Like calcium and magnesium, zinc absorption is also inhibited by iron supplements. "Iron can have a negative effect on zinc absorption, if given together in a supplement, whereas no effect is observed when the same amounts are present in a meal as fortificants" (Lönnerdal). Research has found that protein from meats aid in absorption of zinc, but protein from milk can inhibit it. "The amount of protein in a meal has a positive effect on zinc absorption, but individual proteins may act differently; e.g., casein has a modest inhibitory effect of zinc absorption compared with other protein sources" (Lönnerdal). For optimal supplement absorbtion, zinc should be taken apart from iron supplements, but with some animal protein.

Fiber

Do not mix fiber supplements with any other kind of supplement. Research has found that the "addition of cereal fiber to human and animal diets has been found consistently to depress absorption and retention of calcium, magnesium and zinc, and usually to depress absorption of iron" (Greger). Fiber binds minerals, making them unavailable for the body to absorb or use. Thus, if taking a fiber supplement, it's best to take it apart from all other supplements.

Supplement Antagonists

Some supplements do not play well with others. Calcium absorption may be inhibited by iron, zinc, or vitamin A. Magnesium absorption may be inhibited by potassium, selenium, or iron. Absorption of the A vitamins may be inhibited by vitamin D, zinc, or vitamin E. Vitamin D absorption may be inhibited by vitamin K, calcium, or vitamin A. These inhibitory effects may only occur at higher doses, however, so it's best to be mindful of how much you're taking and at what levels the nutrients interfere with one another.

Supplement Form

If you have a choice in the form of supplements, gelatin capsules may be easier for the body to break up and absorb. Researchers have found that "[soft elastic gelatin] capsules because they represent liquid fills, as opposed to hard gelatin capsules, which encapsulate a dry-powder blend, often tend to be better absorbed" (Thakker et al). Similarly, supplements in liquid form may also be easier for the body to absorb.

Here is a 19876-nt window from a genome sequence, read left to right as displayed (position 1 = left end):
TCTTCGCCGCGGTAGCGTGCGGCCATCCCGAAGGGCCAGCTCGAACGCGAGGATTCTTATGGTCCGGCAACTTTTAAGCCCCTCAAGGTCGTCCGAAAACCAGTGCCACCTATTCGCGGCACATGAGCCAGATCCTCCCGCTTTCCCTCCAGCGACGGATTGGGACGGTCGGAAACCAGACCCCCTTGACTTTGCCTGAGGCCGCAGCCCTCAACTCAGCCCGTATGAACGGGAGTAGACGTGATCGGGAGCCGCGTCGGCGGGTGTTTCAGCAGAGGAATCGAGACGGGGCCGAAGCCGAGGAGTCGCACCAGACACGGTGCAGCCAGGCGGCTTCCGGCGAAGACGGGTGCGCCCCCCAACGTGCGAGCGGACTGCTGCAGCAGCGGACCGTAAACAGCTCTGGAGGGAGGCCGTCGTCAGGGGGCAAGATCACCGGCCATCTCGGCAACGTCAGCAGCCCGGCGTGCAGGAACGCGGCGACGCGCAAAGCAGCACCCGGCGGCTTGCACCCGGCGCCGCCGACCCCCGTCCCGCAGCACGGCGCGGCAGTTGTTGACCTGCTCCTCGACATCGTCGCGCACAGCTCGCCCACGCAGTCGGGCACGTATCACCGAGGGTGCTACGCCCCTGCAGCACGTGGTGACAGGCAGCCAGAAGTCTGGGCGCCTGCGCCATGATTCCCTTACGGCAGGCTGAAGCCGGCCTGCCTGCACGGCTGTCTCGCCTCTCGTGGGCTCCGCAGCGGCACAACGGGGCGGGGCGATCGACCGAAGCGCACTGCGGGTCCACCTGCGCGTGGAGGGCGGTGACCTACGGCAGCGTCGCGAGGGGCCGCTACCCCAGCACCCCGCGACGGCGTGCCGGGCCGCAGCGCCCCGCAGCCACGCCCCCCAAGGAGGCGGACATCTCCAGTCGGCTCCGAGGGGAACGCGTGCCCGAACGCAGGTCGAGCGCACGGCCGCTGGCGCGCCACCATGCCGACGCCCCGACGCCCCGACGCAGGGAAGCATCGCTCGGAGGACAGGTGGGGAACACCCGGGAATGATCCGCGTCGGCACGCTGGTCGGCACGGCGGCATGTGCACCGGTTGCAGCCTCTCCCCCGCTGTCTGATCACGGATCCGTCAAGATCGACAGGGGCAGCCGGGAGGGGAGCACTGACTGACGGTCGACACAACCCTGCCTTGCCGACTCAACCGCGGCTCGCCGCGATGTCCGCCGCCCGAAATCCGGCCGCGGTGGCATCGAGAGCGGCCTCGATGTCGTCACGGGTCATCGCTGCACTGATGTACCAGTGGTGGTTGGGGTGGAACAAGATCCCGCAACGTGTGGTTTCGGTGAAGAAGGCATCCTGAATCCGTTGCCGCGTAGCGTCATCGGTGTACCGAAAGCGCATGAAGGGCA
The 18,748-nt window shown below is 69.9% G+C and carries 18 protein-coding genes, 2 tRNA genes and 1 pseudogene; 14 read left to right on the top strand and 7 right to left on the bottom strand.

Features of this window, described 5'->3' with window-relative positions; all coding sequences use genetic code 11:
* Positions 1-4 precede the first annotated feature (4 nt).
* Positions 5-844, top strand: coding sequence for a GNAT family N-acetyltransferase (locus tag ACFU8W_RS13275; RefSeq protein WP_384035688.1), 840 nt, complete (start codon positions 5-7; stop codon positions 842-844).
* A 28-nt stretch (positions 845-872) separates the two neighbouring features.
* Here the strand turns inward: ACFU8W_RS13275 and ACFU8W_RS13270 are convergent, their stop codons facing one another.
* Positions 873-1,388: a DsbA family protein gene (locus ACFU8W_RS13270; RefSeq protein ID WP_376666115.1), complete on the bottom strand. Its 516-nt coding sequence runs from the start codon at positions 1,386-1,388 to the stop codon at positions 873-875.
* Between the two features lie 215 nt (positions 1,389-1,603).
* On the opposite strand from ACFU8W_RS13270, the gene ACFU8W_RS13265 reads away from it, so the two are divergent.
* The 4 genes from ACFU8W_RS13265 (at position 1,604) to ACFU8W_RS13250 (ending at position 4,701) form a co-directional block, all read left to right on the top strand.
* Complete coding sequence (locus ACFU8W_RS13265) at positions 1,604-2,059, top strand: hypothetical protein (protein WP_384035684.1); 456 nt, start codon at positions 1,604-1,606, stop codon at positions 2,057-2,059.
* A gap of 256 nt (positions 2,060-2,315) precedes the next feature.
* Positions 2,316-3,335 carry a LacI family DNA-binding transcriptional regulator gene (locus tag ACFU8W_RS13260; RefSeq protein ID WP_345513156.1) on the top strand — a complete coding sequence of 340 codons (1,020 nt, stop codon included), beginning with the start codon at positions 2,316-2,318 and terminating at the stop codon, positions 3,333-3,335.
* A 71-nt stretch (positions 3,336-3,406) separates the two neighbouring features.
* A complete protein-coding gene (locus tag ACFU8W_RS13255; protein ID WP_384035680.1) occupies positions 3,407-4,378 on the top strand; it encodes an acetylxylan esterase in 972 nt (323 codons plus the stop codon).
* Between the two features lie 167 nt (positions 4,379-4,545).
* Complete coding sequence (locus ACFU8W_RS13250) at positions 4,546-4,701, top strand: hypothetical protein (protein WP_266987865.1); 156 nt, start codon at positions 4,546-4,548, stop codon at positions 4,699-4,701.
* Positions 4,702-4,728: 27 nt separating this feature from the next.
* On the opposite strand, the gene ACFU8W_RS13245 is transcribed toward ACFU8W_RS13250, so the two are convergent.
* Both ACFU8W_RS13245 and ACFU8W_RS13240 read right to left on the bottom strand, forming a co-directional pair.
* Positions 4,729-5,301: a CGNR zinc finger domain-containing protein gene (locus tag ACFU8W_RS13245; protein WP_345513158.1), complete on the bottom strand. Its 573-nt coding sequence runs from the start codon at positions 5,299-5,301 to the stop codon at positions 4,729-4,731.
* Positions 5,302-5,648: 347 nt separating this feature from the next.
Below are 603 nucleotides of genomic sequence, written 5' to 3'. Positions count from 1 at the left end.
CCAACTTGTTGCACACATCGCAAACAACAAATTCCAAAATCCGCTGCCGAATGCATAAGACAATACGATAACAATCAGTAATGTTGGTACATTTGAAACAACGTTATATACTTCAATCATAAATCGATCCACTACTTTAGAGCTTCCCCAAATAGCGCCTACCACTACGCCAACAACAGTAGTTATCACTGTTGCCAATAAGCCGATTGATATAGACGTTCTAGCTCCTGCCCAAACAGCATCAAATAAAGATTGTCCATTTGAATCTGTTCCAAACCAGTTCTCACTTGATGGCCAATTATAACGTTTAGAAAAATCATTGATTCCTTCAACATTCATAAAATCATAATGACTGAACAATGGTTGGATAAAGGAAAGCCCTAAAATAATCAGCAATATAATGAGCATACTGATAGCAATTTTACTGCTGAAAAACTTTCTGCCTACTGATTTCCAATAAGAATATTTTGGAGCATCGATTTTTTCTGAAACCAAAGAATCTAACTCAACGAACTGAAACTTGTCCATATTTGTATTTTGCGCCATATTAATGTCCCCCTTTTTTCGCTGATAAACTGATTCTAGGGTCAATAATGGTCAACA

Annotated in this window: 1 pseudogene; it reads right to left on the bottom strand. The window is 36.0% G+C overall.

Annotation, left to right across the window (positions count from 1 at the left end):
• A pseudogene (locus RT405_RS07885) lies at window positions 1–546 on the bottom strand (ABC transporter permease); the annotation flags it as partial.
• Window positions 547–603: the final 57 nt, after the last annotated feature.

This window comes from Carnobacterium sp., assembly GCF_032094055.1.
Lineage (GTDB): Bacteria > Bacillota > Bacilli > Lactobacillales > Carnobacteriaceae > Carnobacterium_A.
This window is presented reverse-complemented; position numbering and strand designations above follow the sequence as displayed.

General Guidelines

Always make sure to read the instructions on the label. If a supplement label says to take it with food, it means solid food, not protein shakes or the like. Some supplements need to be mixed with solid food in your system, slowing their passage through the body and allowing you to absorb more. If a supplement should be taken with food, it's better to take in the midst of a meal or immediately after.

Always drink plenty of water when taking supplements. Never lie down immediately after taking them. If you're taking a large amount of a certain nutrient, try and spread doses throughout the day so as to avoid stomach irritation. The body can only absorb a certain amount of a nutrient at any given time. The rest passes out of your system. Thus, it's always better to break up large doses of supplements, ensuring you get the optimal supplement absorbtion throughout the day.

While it's best to take your supplements every day, if you miss a day every once in a while, it's not a problem (Rock). Similarly, if you've been taking supplements at a sub-optimal time, don't become too concerned. The absorption likely only drops around 10%. Of course, the ideal is to maximize your absorption of any supplements you take, so while it's not a crisis if you haven't been taking them at the optimal times, you should make every effort to do so in the future.

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Sources

Greger JL. "Nondigestible carbohydrates and mineral bioavailability." The Journal of Nutrition. 1999. 129: 1434S-5S.

Lönnerdal B. "Dietary factors influencing zinc absorption." The Journal of Nutrition. 2000. 130: 1378S-83S.

Rock A. "Vitamin Hype." Money Magazine. September 1995. http://money.cnn.com/magazines/moneymag/moneymag_archive/1995/09/01/205710/index.htm

Thakker KM, Sitren HS, Gregory JF 3rd, Schmidt GL, Baumgartner TG. "Dosage form and formulation effects on the bioavailability of vitamin E, riboflavin, and vitamin B-6 from multivitamin preparations." The American Journal of Clinical Nutrition. 1987. 45: 1472-9.

Yetley EA. "Multivitamin and multimineral dietary supplements: definitions, characterization, bioavailability, and drug interactions." The American Journal of Clinical Nutrition. 2007. 85: 269S-276S.